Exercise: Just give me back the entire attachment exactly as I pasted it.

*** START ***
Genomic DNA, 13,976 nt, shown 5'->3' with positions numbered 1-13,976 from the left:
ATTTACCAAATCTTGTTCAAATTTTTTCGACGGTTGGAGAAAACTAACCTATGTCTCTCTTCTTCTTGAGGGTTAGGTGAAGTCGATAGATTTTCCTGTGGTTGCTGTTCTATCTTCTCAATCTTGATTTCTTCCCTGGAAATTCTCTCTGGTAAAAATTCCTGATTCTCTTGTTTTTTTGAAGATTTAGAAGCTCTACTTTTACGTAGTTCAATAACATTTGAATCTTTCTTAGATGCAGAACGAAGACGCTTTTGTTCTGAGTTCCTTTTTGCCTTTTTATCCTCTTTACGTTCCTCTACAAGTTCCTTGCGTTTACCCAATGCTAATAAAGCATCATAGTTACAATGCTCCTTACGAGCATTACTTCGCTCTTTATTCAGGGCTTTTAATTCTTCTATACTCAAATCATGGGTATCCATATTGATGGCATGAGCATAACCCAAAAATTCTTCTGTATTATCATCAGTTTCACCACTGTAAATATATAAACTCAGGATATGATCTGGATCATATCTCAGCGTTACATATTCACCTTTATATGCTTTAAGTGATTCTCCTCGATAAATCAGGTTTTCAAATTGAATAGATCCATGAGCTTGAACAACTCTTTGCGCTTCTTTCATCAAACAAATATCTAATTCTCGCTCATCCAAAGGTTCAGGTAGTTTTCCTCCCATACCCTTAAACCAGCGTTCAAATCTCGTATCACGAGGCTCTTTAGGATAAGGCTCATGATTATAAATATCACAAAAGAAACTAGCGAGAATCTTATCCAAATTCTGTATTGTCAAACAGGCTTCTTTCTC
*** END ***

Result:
Genomic DNA, 13,976 nt, shown 5'->3' with positions numbered 1-13,976 from the left:
ATTTACCAAATCTTGTTCAAATTTTTTCGACGGTTGGAGAAAACTAACCTATGTCTCTCTTCTTCTTGAGGGTTAGGTGAAGTCGATAGATTTTCCTGTGGTTGCTGTTCTATCTTCTCAATCTTGATTTCTTCCCTGGAAATTCTCTCTGGTAAAAATTCCTGATTCTCTTGTTTTTTTGAAGATTTAGAAGCTCTACTTTTACGTAGTTCAATAACATTTGAATCTTTCTTAGATGCAGAACGAAGACGCTTTTGTTCTGAGTTCCTTTTTGCCTTTTTATCCTCTTTACGTTCCTCTACAAGTTCCTTGCGTTTACCCAATGCTAATAAAGCATCATAGTTACAATGCTCCTTACGAGCATTACTTCGCTCTTTATTCAGGGCTTTTAATTCTTCTATACTCAAATCATGGGTATCCATATTGATGGCATGAGCATAACCCAAAAATTCTTCTGTATTATCATCAGTTTCACCACTGTAAATATATAAACTCAGGATATGATCTGGATCATATCTCAGCGTTACATATTCACCTTTATATGCTTTAAGTGATTCTCCTCGATAAATCAGGTTTTCAAATTGAATAGATCCATGAGCTTGAACAACTCTTTGCGCTTCTTTCATCAAACAAATATCTAATTCTCGCTCATCCAAAGGTTCAGGTAGTTTTCCTCCCATACCCTTAAACCAGCGTTCAAATCTCGTATCACGAGGCTCTTTAGGATAAGGCTCATGATTATAAATATCACAAAAGAAACTAGCGAGAATCTTATCCAAATTCTGTATTGTCAAACAGGCTTCTTTCTC